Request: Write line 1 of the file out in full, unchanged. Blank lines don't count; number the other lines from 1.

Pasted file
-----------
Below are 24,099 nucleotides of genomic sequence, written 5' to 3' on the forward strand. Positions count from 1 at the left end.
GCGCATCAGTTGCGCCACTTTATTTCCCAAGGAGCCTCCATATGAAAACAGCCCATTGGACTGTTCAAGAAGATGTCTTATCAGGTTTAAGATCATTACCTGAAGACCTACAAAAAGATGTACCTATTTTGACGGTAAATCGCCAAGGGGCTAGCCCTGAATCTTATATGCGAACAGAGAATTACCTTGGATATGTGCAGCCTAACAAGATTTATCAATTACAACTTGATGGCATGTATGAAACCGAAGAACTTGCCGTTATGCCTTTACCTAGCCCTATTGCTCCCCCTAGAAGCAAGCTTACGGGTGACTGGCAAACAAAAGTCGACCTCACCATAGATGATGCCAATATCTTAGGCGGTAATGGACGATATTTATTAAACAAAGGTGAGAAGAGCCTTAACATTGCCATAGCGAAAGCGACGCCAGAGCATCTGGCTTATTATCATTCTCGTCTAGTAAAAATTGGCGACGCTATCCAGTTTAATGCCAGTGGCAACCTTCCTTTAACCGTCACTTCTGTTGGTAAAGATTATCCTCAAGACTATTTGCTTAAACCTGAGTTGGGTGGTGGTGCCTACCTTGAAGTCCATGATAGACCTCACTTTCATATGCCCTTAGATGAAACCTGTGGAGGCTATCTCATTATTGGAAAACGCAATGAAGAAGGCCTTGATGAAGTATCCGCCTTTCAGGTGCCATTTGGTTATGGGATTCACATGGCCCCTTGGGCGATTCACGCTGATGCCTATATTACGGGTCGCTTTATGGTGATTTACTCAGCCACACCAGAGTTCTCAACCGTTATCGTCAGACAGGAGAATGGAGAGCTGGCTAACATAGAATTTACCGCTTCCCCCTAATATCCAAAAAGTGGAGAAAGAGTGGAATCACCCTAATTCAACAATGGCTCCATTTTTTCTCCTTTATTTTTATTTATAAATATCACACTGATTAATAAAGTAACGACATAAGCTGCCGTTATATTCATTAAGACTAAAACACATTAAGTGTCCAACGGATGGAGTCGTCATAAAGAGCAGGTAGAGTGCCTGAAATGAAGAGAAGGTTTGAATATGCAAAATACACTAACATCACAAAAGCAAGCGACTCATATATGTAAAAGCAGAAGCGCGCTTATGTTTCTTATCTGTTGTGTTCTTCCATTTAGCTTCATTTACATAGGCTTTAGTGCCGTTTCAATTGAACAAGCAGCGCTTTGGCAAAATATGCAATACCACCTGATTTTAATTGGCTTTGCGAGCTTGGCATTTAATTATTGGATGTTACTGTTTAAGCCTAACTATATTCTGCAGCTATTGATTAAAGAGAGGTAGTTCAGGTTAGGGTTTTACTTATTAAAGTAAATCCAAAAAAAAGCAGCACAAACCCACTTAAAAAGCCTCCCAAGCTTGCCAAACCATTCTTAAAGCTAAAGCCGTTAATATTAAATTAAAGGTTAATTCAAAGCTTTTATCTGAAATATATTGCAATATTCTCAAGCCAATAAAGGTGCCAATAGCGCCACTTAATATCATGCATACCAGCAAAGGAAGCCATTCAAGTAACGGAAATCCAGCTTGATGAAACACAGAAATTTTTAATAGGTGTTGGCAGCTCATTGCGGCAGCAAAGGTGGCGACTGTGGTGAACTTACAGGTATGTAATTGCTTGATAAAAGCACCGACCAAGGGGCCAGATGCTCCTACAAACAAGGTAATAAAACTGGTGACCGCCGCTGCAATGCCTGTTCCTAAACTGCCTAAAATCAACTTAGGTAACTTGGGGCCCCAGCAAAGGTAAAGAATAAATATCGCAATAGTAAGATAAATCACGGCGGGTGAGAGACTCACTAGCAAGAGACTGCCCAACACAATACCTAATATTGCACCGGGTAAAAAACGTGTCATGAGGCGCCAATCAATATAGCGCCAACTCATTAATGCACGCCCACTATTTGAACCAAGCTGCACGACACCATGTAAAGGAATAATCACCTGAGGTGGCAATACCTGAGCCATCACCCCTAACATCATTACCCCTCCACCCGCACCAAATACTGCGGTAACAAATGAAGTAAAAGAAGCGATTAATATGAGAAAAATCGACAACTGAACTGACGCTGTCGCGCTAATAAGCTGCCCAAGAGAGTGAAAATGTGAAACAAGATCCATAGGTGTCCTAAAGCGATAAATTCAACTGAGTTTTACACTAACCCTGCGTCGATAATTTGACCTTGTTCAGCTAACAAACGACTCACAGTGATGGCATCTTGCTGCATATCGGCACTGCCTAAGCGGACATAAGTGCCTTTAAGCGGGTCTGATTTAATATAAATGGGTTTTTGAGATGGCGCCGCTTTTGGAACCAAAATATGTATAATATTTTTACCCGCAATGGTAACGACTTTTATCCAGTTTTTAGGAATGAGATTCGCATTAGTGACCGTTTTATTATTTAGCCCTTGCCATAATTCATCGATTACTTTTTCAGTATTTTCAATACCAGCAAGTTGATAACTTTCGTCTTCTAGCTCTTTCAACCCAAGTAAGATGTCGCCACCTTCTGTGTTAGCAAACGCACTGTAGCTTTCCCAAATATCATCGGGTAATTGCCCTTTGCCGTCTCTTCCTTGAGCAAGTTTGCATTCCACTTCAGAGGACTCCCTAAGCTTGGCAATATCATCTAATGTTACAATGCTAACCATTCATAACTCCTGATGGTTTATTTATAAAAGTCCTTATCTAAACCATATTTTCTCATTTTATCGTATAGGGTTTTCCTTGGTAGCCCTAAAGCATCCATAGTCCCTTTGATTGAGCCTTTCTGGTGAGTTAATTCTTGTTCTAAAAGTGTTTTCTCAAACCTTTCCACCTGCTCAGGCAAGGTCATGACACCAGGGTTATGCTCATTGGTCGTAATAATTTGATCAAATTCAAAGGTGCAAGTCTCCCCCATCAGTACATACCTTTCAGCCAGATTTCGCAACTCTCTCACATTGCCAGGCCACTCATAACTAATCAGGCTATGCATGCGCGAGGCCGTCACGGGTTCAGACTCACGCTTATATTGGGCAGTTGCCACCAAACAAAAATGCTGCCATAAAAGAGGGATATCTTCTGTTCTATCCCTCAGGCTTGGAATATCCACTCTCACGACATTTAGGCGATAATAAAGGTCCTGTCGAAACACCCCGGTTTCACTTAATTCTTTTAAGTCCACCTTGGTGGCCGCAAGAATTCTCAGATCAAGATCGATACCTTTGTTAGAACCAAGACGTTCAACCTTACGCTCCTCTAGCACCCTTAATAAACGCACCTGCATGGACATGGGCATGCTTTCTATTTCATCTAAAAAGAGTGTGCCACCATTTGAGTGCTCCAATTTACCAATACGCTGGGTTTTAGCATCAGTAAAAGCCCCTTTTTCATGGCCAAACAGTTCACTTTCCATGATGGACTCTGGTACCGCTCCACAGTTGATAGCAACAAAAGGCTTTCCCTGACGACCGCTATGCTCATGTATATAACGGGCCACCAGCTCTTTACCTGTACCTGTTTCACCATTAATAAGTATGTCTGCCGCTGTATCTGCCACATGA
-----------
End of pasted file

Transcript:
Below are 24,099 nucleotides of genomic sequence, written 5' to 3' on the forward strand. Positions count from 1 at the left end.